For any PR pro who has jumped on the bandwagon and thinks that newspapers no longer matter, I urge you to read a great report just out from the Poynter Institute. The report sought to measure the total online and print reach of newspapers in their local markets, and the results may surprise you.

First: newspapers still reach a massive audience. The combined local market reach (online and print) of the top-20 newspapers is 47,370,687. That’s 15 percent of the U.S.’ 307 million population. (Note: The Wall Street Journal and USA Today were excluded because their local market isn’t clearly defined.)

via Poynter.org

I don’t know about you, but if I’m able to tap into even a sliver of that size of an audience, I’m absolutely going to give newspapers a bit more of my attention going forward.

Perhaps most surprising, however, Continue reading

Public Relations at South by Southwest

We’ve had it on our calendars for months. March 10-15, Austin, TX. South by Southwest.

Maybe you have a client making an announcement there. Maybe a new, young startup out to change the world. Maybe you represent a global brand rolling into town with a caravan. As a communications pro, you have a game plan. You’ve got your metrics and deliverables all set. It’s time to put those away for a minute.

It’s time to figure out how you’re going to be a part of the amoeba-like mass that manages to keep in a constant state of motion. How do you, as a PR/communications counselor extract personal and professional value from an event such as SXSW?

Meeting in meat space

Jason Falls and Becky McCray at SXSW 2009. That's how I get down..

I can’t stress enough just how important relationships are. Even in today’s world of perpetual connectivity, it can be difficult to foster and grow a relationship without being present. Without being part of the conversations that happen in the real world. Without interaction. That’s why in order for you to extract value from SXSW, you need to embrace the subtitle of the conference: Interactive.

Set up coffees/happy hours/brunches with the folks that will be there that are outside your core list of media. Recognize other influencers such as the corporate bloggers of your company’s customers or analysts that tend to create more real-time content.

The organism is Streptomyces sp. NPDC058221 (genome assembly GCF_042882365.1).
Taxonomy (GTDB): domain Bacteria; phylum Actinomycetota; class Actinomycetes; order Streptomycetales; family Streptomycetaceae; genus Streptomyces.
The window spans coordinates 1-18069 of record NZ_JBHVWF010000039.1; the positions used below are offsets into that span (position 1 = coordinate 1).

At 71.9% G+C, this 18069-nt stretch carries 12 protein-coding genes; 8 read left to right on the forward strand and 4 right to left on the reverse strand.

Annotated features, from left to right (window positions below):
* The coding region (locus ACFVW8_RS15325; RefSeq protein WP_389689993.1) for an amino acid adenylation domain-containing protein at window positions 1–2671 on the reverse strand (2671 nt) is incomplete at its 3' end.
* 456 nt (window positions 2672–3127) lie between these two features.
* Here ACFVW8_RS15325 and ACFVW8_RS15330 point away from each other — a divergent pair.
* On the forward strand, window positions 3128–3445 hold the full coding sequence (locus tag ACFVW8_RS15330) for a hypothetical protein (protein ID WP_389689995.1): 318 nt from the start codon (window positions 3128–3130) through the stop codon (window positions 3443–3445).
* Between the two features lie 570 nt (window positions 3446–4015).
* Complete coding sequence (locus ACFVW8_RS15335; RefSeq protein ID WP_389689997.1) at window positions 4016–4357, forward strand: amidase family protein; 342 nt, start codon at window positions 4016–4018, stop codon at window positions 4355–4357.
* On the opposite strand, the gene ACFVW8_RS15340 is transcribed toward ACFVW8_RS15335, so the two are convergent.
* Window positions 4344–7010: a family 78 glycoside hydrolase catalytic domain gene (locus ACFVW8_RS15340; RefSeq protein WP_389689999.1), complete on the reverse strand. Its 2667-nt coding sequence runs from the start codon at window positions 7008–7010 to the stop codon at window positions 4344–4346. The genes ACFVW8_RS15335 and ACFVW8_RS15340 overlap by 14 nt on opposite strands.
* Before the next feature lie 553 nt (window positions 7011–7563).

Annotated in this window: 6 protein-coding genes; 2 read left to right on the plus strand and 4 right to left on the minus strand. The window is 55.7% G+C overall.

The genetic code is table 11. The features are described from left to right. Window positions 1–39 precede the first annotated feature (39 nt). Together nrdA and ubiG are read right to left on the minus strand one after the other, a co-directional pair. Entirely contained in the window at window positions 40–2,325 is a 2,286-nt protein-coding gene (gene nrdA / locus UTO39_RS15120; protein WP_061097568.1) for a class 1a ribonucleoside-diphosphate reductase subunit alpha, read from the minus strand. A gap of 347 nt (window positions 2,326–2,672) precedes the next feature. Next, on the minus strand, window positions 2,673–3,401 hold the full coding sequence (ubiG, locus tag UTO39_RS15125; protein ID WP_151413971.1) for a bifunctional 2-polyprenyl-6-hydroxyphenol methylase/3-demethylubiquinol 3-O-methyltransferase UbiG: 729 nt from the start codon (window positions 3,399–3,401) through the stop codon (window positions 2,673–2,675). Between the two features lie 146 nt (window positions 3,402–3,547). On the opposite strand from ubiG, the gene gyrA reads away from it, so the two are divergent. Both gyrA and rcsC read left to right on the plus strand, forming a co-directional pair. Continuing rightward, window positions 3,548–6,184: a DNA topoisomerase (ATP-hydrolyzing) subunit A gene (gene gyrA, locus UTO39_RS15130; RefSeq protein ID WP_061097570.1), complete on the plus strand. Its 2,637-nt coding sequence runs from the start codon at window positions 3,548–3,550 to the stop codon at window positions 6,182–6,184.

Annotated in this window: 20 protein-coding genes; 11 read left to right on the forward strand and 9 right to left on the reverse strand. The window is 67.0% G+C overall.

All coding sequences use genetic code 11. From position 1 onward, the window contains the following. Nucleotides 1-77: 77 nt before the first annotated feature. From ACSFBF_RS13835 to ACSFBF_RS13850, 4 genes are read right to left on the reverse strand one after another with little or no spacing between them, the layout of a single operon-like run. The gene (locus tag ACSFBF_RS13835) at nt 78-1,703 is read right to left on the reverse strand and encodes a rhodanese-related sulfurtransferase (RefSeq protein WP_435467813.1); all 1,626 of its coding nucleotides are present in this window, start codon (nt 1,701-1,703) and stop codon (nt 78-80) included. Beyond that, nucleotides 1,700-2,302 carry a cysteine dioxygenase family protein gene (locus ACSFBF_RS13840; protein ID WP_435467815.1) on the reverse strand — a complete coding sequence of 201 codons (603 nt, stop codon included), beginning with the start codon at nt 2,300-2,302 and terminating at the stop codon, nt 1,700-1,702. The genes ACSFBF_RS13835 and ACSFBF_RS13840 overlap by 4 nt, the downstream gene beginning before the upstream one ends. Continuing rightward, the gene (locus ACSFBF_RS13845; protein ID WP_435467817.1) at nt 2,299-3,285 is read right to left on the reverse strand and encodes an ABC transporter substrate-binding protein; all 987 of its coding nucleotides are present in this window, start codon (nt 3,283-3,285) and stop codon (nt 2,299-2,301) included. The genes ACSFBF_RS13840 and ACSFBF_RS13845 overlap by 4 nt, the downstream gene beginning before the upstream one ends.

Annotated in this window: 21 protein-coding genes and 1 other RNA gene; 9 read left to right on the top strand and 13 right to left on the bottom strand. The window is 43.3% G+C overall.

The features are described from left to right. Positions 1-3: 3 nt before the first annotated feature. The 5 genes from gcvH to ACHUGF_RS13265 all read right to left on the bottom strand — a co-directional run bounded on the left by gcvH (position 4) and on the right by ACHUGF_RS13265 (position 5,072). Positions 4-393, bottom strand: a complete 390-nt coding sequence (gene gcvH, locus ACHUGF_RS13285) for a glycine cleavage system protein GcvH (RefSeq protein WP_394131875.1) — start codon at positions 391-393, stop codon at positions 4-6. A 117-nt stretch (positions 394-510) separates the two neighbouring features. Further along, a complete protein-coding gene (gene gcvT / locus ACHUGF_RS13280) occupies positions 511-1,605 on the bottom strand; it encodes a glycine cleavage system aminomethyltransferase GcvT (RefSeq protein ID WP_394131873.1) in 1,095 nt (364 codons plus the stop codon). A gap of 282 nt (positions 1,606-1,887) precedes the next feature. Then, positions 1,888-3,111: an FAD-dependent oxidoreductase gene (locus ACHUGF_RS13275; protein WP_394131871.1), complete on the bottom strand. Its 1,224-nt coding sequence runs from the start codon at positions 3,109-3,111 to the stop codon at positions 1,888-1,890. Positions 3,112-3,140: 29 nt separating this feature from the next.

It’s really hard to be a part of the mix from our offices. It’s difficult to maintain the currency of the PR industry — relationships — when the majority of people that we interact with are based at least two states away. There is inherent value to meeting with somebody in person.

Disconnect and connect

SXSW 2009
Me and @Hawaii, aka Ryan Ozawa at SXSW, 2009.

As you look at the events that your clients want to be a part of beyond SXSW, keep a part of your planning dedicated to “how can I serve my clients aside from hosting meetings?”

You’re going to recap the event. Why not add a little color to it? If you’re at a tradeshow, fire up the video recorder of choice and take a tour of the show floor. Set up a Tumblr, Posterous account or posts for your company or agency’s blog to document the event in real time. I also like to take pictures at the events I go to.

A few folks have written posts recently either defending why to go to SXSW or why not to go to SXSW. In my opinion, it is one of the single-most conferences you can attend as a PR person.

Conversations go both ways

Do you follow folks on Twitter? Do you subscribe to their RSS? Maybe it’s as easy as having a two-sentence “nice to meet you” email in your drafts you can send 30 seconds after you connect with somebody. The point is, you just met somebody, foster that relationship. You never know who you’re going to meet.

A community or relationship does not occur spontaneously. They must be curated, maintained and developed. By having a strategy in place of how you as an individual communications counselor can continue to build your own little community after each event, you will see a significant increase in your event ROI.

As we look forward to South by Southwest, community building should be one of the guiding factors of our presence down there. In order to influence the conversation, we must be part of the conversation. We must become influencers ourselves in order to influence the influencers. This is why we go to SXSW.

Why are you going to SXSW?

That’s a little ‘pitchy’ dawg

Oh yes, it’s that time of year where thousands of contestants try out to be the next American Idol. There are some great singers, some really awful ones, and then there are those that are a little ‘pitchy.’

I’ve been getting a lot more pitches lately that are starting to remind me of Idol contestants. They aren’t necessarily terrible but they aren’t that great either.

Do you want to wow the judges (the media) with your next pitch audition and get that golden ticket to Hollywood? Think of me as a sort of Marie Seacrest but taller; grab a Coke glass and sit back as we break it down for you. Continue reading